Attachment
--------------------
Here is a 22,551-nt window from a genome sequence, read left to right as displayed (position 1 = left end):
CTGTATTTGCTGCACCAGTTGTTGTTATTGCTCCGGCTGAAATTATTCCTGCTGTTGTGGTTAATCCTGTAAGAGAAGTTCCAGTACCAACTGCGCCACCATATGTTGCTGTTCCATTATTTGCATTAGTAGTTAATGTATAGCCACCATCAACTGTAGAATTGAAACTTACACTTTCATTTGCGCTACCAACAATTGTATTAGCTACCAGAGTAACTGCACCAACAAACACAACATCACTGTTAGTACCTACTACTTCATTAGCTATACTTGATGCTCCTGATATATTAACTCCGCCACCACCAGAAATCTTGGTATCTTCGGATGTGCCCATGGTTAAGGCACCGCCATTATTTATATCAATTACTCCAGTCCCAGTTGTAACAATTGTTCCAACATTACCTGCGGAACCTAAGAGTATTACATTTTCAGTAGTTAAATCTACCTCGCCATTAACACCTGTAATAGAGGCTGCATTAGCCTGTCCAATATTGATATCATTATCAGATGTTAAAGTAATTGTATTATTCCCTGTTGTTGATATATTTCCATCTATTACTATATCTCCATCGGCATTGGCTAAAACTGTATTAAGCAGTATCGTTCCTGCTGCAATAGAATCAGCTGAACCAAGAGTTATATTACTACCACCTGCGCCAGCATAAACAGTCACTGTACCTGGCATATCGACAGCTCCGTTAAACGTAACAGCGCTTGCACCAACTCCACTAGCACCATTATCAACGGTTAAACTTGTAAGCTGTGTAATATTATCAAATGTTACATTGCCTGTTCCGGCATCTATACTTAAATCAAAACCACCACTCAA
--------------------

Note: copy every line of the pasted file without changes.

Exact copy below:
Here is a 22,551-nt window from a genome sequence, read left to right as displayed (position 1 = left end):
CTGTATTTGCTGCACCAGTTGTTGTTATTGCTCCGGCTGAAATTATTCCTGCTGTTGTGGTTAATCCTGTAAGAGAAGTTCCAGTACCAACTGCGCCACCATATGTTGCTGTTCCATTATTTGCATTAGTAGTTAATGTATAGCCACCATCAACTGTAGAATTGAAACTTACACTTTCATTTGCGCTACCAACAATTGTATTAGCTACCAGAGTAACTGCACCAACAAACACAACATCACTGTTAGTACCTACTACTTCATTAGCTATACTTGATGCTCCTGATATATTAACTCCGCCACCACCAGAAATCTTGGTATCTTCGGATGTGCCCATGGTTAAGGCACCGCCATTATTTATATCAATTACTCCAGTCCCAGTTGTAACAATTGTTCCAACATTACCTGCGGAACCTAAGAGTATTACATTTTCAGTAGTTAAATCTACCTCGCCATTAACACCTGTAATAGAGGCTGCATTAGCCTGTCCAATATTGATATCATTATCAGATGTTAAAGTAATTGTATTATTCCCTGTTGTTGATATATTTCCATCTATTACTATATCTCCATCGGCATTGGCTAAAACTGTATTAAGCAGTATCGTTCCTGCTGCAATAGAATCAGCTGAACCAAGAGTTATATTACTACCACCTGCGCCAGCATAAACAGTCACTGTACCTGGCATATCGACAGCTCCGTTAAACGTAACAGCGCTTGCACCAACTCCACTAGCACCATTATCAACGGTTAAACTTGTAAGCTGTGTAATATTATCAAATGTTACATTGCCTGTTCCGGCATCTATACTTAAATCAAAACCACCACTCAA